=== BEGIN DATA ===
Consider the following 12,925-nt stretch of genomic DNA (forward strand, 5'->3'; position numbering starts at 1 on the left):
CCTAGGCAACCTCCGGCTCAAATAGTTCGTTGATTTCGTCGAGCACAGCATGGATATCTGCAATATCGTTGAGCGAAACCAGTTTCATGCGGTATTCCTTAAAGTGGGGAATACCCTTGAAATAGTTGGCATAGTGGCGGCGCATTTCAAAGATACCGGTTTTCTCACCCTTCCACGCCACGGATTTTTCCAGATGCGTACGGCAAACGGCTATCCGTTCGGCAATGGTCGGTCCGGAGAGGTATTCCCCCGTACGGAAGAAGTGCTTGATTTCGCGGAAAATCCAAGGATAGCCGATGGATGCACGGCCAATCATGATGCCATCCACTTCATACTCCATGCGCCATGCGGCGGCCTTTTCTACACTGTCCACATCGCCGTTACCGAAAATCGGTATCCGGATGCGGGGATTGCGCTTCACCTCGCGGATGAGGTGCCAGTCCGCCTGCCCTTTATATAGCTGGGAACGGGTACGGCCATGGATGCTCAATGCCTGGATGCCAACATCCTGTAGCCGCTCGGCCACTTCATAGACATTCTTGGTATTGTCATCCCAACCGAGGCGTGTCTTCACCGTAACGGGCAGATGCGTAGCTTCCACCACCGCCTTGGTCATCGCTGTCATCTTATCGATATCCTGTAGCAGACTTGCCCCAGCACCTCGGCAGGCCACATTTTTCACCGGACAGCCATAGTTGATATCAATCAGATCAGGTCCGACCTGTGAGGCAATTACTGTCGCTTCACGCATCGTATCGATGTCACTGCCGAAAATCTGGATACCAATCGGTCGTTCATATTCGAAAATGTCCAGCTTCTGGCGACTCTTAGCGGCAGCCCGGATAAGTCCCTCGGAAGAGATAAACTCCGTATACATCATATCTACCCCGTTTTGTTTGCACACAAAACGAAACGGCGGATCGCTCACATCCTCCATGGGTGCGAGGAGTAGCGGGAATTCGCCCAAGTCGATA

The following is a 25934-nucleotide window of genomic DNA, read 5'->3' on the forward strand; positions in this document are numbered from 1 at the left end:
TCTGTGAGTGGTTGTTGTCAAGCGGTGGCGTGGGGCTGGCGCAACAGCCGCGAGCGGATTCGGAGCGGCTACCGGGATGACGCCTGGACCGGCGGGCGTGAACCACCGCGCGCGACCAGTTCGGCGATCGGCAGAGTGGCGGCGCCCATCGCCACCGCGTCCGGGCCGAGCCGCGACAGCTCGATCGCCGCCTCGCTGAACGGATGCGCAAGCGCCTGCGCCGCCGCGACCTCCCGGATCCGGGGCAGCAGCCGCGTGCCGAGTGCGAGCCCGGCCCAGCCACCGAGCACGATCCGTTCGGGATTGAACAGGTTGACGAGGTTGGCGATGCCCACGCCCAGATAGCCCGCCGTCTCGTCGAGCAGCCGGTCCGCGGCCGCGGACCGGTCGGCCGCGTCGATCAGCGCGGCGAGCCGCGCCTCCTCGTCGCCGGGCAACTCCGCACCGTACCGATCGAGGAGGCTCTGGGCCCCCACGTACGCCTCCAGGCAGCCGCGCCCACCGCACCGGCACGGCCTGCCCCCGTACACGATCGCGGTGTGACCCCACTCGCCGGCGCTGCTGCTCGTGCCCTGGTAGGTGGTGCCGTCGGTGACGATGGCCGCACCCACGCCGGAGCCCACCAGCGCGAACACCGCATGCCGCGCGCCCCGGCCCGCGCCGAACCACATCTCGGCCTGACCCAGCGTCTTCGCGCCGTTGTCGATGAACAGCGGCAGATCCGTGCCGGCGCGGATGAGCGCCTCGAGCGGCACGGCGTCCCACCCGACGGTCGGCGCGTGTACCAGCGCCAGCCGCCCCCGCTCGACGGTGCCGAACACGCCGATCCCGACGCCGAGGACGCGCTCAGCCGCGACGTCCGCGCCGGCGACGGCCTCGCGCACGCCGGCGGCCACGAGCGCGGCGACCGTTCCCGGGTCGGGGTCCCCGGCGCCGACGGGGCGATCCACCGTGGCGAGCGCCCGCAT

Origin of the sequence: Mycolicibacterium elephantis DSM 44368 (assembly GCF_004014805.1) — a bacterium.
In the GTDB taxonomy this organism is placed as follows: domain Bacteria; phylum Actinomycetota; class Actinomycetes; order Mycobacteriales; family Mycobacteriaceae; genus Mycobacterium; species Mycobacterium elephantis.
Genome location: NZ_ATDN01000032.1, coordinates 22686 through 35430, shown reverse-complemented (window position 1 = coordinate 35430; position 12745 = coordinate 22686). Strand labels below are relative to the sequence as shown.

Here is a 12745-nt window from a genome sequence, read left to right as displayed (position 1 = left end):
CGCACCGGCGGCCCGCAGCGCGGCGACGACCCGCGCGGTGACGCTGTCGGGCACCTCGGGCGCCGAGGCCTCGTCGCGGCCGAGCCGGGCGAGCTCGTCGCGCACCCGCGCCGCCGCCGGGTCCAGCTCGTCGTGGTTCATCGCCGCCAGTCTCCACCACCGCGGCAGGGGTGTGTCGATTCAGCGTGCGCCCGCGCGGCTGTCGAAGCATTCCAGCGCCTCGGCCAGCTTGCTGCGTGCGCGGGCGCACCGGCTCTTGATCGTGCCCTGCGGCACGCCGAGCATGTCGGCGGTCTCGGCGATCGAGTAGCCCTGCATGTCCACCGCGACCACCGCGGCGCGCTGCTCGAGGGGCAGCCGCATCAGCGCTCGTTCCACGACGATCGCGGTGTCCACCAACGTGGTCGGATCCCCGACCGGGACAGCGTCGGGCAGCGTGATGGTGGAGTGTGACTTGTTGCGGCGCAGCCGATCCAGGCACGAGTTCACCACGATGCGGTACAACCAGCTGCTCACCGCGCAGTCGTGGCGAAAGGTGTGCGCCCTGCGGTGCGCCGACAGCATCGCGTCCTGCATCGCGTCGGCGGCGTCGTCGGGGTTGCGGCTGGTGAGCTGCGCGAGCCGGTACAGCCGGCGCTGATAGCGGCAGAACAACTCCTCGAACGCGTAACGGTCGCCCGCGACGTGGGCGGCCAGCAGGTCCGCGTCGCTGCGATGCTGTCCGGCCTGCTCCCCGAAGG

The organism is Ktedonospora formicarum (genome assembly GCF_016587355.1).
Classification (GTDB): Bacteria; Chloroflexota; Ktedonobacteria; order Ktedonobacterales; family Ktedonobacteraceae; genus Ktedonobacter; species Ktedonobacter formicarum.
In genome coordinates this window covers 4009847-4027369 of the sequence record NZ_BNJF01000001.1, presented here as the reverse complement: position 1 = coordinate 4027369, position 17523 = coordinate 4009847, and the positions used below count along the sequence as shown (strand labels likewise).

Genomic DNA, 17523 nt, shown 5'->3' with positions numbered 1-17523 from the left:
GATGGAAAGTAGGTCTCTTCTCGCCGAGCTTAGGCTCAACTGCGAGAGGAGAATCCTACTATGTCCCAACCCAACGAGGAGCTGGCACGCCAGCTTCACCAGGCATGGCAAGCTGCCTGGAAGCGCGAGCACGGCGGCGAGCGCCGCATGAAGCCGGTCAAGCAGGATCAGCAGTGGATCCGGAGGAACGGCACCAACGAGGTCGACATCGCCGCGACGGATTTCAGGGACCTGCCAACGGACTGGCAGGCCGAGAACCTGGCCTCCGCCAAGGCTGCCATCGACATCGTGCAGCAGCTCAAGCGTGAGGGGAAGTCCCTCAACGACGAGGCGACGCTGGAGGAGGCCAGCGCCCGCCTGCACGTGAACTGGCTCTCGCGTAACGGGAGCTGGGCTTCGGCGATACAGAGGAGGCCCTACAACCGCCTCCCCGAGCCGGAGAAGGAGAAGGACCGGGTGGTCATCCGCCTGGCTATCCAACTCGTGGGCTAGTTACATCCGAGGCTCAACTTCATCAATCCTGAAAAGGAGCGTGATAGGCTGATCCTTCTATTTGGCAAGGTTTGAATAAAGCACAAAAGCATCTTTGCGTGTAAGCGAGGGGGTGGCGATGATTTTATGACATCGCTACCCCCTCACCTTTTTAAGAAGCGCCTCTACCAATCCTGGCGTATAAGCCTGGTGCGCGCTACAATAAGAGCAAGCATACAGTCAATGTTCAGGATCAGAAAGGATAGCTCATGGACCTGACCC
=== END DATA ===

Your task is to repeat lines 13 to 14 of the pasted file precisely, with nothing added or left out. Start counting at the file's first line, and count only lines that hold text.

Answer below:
Genomic DNA, 17523 nt, shown 5'->3' with positions numbered 1-17523 from the left:
GATGGAAAGTAGGTCTCTTCTCGCCGAGCTTAGGCTCAACTGCGAGAGGAGAATCCTACTATGTCCCAACCCAACGAGGAGCTGGCACGCCAGCTTCACCAGGCATGGCAAGCTGCCTGGAAGCGCGAGCACGGCGGCGAGCGCCGCATGAAGCCGGTCAAGCAGGATCAGCAGTGGATCCGGAGGAACGGCACCAACGAGGTCGACATCGCCGCGACGGATTTCAGGGACCTGCCAACGGACTGGCAGGCCGAGAACCTGGCCTCCGCCAAGGCTGCCATCGACATCGTGCAGCAGCTCAAGCGTGAGGGGAAGTCCCTCAACGACGAGGCGACGCTGGAGGAGGCCAGCGCCCGCCTGCACGTGAACTGGCTCTCGCGTAACGGGAGCTGGGCTTCGGCGATACAGAGGAGGCCCTACAACCGCCTCCCCGAGCCGGAGAAGGAGAAGGACCGGGTGGTCATCCGCCTGGCTATCCAACTCGTGGGCTAGTTACATCCGAGGCTCAACTTCATCAATCCTGAAAAGGAGCGTGATAGGCTGATCCTTCTATTTGGCAAGGTTTGAATAAAGCACAAAAGCATCTTTGCGTGTAAGCGAGGGGGTGGCGATGATTTTATGACATCGCTACCCCCTCACCTTTTTAAGAAGCGCCTCTACCAATCCTGGCGTATAAGCCTGGTGCGCGCTACAATAAGAGCAAGCATACAGTCAATGTTCAGGATCAGAAAGGATAGCTCATGGACCTGACCC